Choose from joystick or pedal control (there’s another of those buttons on the right-hand console) and everything can be done by hand or foot.


The length of the tractor really comes into its own here – making it as easy to manoeuvre as a nimble-footed Strictly Come Dancing performer.


Like most new ranges the Fendt 700 gets a new low-emissions engine.This 6.06-litre six-cylinder Deutz powerplant is fitted with SCR technology (so you have to fill the AdBlue every other diesel refill), which gives the stack its characteristically large cylindrical shape due to housing the catalysts inside the exhaust manifold.



While the outgoing model was criticised for its dated and somewhat cramped cab, the new VisioPlus cab in the 700 gets acres more glass and a lot more space.


The curved screen not only gives the driver an uninterrupted view, but complete vision of a front loader (which German farmers with biogas plants frequently use on this size of tractor).T


he range also gets the same right-hand armrest used in the new 800 and 900 ranges, along with seven-inch Variotronic screen and multi-function joystick, meaning all tractors of this hp and above now have a common operating platform.


More cubbyholes, a new fridge unit and enough room for two dogs and a passenger make the cab a much nicer place to be than the previous range.


UK buyers will get the Profi spec, with a 50kph transmission, front and cab pneumatic suspension, plus front linkage with the option of two lift capacities, 4.3t and 5t.


There’s a new floating relief system on the front linkage. This gives hydraulic damping to allow implements like mowers and cultivators to follow the ground more closely.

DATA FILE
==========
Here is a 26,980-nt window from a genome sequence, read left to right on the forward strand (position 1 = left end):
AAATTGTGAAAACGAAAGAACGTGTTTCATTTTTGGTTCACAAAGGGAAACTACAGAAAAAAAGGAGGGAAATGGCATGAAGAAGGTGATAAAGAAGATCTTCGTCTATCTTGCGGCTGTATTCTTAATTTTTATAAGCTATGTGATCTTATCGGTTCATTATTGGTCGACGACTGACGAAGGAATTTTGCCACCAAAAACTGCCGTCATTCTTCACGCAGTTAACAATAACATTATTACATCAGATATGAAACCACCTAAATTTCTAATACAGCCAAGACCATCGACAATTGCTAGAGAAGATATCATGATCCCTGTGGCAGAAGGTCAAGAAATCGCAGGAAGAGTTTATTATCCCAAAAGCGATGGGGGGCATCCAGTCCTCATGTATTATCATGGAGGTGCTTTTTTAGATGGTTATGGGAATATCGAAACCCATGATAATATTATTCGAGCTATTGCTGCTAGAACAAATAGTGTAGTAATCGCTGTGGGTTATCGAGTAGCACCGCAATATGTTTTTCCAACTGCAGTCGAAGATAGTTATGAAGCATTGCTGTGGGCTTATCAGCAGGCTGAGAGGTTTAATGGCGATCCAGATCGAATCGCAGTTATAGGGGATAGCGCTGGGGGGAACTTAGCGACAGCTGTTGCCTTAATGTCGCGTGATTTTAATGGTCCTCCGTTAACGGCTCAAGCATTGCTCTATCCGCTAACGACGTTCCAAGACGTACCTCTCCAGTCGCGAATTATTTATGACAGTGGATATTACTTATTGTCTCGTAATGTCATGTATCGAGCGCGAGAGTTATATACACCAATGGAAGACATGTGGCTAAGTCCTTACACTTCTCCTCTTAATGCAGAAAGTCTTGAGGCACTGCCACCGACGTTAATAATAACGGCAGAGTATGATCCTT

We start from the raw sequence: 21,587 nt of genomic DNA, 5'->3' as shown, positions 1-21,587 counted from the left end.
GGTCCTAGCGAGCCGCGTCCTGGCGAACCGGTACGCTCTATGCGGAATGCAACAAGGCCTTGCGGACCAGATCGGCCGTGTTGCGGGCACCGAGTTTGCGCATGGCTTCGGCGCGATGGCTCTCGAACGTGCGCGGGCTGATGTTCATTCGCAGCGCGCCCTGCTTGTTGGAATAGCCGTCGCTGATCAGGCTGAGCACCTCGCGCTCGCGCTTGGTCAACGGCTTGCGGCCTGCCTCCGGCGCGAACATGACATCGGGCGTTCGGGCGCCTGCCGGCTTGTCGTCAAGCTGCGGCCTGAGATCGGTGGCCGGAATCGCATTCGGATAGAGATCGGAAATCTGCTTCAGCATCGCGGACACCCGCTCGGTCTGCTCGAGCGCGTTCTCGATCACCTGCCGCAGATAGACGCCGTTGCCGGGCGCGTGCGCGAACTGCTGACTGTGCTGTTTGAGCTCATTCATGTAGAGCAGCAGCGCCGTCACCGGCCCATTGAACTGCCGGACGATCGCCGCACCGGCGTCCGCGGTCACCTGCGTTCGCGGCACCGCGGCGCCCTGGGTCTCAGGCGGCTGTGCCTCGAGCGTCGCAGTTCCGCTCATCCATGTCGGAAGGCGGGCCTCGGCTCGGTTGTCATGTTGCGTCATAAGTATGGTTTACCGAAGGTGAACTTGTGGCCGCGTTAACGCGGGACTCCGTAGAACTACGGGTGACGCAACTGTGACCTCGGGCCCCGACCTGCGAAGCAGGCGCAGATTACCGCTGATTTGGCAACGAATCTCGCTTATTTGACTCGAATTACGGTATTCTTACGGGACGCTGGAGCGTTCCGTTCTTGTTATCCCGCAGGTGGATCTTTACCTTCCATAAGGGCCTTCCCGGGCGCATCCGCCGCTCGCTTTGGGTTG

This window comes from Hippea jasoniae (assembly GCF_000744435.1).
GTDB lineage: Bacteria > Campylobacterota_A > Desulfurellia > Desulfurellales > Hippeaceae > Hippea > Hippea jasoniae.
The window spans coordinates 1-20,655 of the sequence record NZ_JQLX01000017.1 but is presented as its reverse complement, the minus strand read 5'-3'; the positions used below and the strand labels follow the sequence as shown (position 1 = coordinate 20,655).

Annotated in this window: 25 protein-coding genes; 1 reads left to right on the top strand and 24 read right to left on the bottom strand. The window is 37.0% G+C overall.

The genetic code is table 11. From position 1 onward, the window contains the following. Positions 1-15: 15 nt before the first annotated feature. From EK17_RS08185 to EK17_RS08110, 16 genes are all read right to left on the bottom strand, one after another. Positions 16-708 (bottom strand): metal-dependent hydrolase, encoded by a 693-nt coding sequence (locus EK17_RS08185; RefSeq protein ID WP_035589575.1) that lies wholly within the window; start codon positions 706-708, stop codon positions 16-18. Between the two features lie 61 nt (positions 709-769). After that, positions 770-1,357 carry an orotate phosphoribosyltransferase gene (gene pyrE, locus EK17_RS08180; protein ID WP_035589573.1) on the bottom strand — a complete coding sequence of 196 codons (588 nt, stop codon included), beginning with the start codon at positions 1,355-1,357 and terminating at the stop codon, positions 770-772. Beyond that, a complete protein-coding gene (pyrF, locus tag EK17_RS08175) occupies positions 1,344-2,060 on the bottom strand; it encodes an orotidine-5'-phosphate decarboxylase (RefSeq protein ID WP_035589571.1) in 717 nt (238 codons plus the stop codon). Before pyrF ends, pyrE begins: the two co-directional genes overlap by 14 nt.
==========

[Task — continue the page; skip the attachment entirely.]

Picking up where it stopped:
For GPS auto, farmers need to opt for the ProfiPlus spec (which adds a cool £8,857 to the pricetag). This spec level also gives you Fendt’s VarioActive fast-steer facility, whereby a single turn of the steering wheel results in a 43° turn, rather than the 27° you’d get without it engaged. ProfiPlus models also get a larger 10.4in screen.



As with all Fendt Vario transmissions, there are no clutch packs – just a pump and motor. The 720 and 722 have the same transmission as the old 820s – whereas the flagship 724 has the heavier-duty MC180 drivetrain used on the larger ranges.



Fendt admits that if buying decisions came down purely to purchasing cost, then the figures when buying a Fendt would never stack up.”But purchasing decisions shouldn’t be based on this – instead they should take into account the cost of ownership, residual values and finance flexibility to suit the timescale that the tractor is being bought over,” explains Mr Agar.


This new 700 will go into mainline production from the beginning of this month in Marktoberdorf, Bavaria and Fendt UK says that order books are already full until the end of the year.



Pros



  • Good power-to-weight ratio

  • Roomy and sophisticated cab

  • Intuitive controls (once you’ve worked out the icons)

  • Ride comfort

Cons



  • Complex and fiddly hydraulic couplings

  • Still a bit baffling to new drivers so good installation by dealer necessary

  • High price